The sun unleashed its strongest solar flare in four years on Feb. 14, hurling a massive wave of charged particles from electrified gas into space and toward Earth.
The solar storm sent a flash of radiation that hit Earth in a matter of minutes; a huge cloud of charged particles headed our way. These "coronal mass ejections," as they are called, typically take around 24 hours or more to arrive. They can spark spectacular displays of the aurora borealis, or Northern Lights, at high latitudes and sometimes even into the northern United States.
The megaflare, which registered as a Class X2.2 flare on the scale of solar flares, was the first class X flare to occur in the new solar cycle of activity, which began last year. The sun is now ramping up toward a solar maximum around 2013, NASA said.
"It has been the largest flare since Dec 6, 2006, so a long time coming," said Phil Chamberlin, deputy project scientist for NASA's Solar Dynamics Observatory, which observed the flare. "There were some clues that led us to believe the likelihood of moderate to large flares (M class or above) could occur, but we were all surprised when it actually happened to be a large X-class."
Class X flares are the strongest types of solar flares that can erupt from the sun. There are also two weaker categories: Class M flares, which are medium strength but still powerful, and Class C flares, which are the weakest storms from the sun.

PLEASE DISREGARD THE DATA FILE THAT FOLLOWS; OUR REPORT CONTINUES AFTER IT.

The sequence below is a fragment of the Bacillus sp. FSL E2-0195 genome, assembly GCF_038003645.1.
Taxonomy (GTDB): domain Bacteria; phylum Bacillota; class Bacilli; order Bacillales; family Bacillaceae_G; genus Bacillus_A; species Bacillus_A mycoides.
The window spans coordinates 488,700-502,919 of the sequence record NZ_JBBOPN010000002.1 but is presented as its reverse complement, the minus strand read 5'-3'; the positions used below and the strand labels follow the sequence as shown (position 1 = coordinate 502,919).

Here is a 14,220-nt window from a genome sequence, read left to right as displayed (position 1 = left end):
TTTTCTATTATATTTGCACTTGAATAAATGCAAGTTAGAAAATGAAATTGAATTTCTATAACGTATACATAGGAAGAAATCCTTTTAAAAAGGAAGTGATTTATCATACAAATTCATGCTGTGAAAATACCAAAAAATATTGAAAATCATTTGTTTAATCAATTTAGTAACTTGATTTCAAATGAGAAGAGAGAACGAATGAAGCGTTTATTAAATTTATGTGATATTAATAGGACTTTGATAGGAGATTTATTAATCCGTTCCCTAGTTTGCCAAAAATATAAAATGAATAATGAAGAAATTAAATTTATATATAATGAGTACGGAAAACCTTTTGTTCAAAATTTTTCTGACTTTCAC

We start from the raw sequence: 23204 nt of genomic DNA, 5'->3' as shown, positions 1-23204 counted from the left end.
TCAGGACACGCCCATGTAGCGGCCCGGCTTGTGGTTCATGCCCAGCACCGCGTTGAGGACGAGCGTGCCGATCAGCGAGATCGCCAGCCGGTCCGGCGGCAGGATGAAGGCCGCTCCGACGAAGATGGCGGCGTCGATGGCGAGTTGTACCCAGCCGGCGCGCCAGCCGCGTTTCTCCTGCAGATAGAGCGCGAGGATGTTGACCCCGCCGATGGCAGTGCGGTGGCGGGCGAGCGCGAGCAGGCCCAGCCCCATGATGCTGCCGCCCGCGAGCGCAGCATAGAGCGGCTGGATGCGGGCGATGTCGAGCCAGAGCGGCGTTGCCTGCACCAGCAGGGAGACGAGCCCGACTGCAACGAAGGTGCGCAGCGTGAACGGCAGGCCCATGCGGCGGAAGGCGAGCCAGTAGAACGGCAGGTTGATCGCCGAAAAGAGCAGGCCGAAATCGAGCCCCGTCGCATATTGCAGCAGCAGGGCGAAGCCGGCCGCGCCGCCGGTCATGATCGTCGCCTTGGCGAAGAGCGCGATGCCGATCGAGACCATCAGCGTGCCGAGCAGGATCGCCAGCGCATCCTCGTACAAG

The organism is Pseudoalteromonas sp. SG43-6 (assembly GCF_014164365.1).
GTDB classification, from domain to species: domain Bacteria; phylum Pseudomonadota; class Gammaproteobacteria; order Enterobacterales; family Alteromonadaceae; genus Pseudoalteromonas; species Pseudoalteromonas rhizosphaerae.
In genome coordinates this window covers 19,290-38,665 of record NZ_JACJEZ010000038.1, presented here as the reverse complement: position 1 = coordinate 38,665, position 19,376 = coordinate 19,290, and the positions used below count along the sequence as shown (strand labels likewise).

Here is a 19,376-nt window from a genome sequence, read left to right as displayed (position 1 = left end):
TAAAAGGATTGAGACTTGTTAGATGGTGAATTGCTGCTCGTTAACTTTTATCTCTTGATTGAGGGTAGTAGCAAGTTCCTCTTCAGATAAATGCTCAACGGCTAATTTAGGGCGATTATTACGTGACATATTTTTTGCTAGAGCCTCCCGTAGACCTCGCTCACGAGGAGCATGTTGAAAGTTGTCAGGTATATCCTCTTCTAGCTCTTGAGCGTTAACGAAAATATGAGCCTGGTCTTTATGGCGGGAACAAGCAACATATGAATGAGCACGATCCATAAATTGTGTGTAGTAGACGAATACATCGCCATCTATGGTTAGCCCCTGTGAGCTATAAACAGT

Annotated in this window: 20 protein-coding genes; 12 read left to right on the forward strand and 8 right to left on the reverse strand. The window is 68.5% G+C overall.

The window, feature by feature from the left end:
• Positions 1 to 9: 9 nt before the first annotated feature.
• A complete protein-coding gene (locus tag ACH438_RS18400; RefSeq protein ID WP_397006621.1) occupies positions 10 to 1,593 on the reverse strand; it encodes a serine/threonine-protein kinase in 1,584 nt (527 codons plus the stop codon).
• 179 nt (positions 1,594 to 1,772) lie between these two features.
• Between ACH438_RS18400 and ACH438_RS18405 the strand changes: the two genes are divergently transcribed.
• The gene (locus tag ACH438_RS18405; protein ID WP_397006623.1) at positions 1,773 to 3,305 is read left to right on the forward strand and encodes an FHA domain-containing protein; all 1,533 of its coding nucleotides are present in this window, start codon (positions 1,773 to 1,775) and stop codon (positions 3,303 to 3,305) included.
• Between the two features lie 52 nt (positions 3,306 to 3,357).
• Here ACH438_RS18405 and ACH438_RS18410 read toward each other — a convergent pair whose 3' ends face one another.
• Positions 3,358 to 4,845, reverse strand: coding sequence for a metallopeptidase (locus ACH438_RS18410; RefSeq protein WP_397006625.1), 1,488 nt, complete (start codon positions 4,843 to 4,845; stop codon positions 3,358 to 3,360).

The X2.2 flare is the most powerful solar eruption of the sun's current weather cycle, called Solar Cycle 24. According to the website Spaceweather.com, which monitors space weather and skywatching events, the flare was the strongest of the last four years.
"It just means that Solar Cycle 24 is ramping up!" Chamberlin told SPACE.com. "This is the first of probably many more X-class flare to occur over the next 2 to 4 years as we reach the peak and then descend back down from solar cycle 24 maximum."
The Monday flare came on the heels of another, only slightly less powerful, class M6.6 flare on Sunday, Feb. 13. Both events erupted from the same area on the sun, called active region 1158.
"AR 1158 is in the southern hemisphere, which has been lagging the north in activity but now leads in big flares!" NASA scientists wrote on the Solar Dynamics Observatory website.
The Class X flare erupted at 8:50 p.m. EST on Feb.14 (0150 GMT Feb. 15).
Such a flare can bathe the Earth in high doses of ultraviolet radiation and X-rays hurl a huge burst of solar wind in our direction. When this burst arrives at Earth, the electrons and protons from the solar wind come into contact with our planet's magnetic field, and stream toward the magnetic poles.
The disturbance can create a geomagnetic storm in Earth's magnetic field.
"Geomagnetic storms are possible when the CME arrives 36 to 48 hours hence," Spaceweather.com reported.
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